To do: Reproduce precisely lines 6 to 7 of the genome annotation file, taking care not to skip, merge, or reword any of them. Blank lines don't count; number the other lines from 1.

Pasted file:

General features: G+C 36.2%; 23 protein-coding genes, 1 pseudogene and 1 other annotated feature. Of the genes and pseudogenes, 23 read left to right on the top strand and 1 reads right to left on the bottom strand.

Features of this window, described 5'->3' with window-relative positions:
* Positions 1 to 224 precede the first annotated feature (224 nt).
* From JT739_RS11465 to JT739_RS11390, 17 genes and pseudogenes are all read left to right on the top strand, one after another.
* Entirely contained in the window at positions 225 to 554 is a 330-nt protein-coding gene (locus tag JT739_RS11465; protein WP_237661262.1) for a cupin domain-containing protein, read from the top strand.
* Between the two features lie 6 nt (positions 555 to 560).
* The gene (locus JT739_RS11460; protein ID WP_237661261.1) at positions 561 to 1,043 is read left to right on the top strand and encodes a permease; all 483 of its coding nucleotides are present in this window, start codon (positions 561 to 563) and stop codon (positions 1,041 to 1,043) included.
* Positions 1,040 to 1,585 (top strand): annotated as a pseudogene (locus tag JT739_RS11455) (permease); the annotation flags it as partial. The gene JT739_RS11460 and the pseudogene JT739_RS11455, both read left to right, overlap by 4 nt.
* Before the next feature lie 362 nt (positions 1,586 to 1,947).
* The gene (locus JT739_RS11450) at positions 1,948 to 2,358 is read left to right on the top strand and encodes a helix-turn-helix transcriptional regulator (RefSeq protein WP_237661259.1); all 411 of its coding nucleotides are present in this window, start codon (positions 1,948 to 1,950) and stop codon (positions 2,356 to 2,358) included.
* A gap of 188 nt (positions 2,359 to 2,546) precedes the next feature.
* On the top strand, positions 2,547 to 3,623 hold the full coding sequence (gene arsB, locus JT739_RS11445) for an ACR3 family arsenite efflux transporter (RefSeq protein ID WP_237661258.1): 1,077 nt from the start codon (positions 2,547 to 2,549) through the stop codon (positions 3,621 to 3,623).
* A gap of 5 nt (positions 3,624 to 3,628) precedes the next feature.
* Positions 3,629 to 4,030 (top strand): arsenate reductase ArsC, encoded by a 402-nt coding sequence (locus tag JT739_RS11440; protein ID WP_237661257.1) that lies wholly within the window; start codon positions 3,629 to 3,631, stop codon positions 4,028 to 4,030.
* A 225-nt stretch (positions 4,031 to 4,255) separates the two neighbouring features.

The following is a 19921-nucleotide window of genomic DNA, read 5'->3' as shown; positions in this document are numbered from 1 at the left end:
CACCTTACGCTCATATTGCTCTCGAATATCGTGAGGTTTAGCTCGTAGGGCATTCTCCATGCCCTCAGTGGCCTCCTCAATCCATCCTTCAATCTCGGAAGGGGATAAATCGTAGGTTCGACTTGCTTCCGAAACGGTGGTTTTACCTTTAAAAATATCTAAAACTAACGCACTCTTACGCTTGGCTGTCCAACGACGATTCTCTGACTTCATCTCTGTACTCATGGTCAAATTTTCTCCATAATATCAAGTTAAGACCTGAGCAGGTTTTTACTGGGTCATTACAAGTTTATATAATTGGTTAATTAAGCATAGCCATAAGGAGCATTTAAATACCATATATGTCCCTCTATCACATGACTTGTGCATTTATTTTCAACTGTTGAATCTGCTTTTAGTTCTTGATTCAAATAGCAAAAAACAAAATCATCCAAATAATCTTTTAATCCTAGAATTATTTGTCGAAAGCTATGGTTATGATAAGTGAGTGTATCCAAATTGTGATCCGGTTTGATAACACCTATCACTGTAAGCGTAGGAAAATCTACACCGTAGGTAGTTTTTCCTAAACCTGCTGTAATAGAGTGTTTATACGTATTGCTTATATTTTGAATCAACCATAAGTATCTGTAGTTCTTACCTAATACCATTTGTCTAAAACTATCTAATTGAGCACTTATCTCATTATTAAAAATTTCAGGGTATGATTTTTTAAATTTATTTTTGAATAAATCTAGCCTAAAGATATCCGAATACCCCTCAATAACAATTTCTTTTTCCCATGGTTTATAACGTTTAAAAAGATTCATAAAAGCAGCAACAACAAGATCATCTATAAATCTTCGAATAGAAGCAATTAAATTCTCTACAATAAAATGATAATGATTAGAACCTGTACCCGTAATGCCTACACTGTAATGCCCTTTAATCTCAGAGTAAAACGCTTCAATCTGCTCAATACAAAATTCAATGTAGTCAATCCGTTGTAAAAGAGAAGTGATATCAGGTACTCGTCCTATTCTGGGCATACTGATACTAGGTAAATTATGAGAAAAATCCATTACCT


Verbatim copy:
* Between the two features lie 6 nt (positions 555 to 560).
* The gene (locus JT739_RS11460; protein ID WP_237661261.1) at positions 561 to 1,043 is read left to right on the top strand and encodes a permease; all 483 of its coding nucleotides are present in this window, start codon (positions 561 to 563) and stop codon (positions 1,041 to 1,043) included.